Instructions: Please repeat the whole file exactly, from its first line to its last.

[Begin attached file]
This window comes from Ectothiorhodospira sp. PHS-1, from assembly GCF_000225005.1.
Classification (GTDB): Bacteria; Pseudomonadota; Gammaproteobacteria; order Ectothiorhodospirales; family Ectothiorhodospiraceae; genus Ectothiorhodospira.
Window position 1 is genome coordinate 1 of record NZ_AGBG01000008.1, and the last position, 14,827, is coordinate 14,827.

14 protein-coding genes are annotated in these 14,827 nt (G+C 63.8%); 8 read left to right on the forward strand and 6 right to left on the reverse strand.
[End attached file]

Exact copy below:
This window comes from Ectothiorhodospira sp. PHS-1, from assembly GCF_000225005.1.
Classification (GTDB): Bacteria; Pseudomonadota; Gammaproteobacteria; order Ectothiorhodospirales; family Ectothiorhodospiraceae; genus Ectothiorhodospira.
Window position 1 is genome coordinate 1 of record NZ_AGBG01000008.1, and the last position, 14,827, is coordinate 14,827.

14 protein-coding genes are annotated in these 14,827 nt (G+C 63.8%); 8 read left to right on the forward strand and 6 right to left on the reverse strand.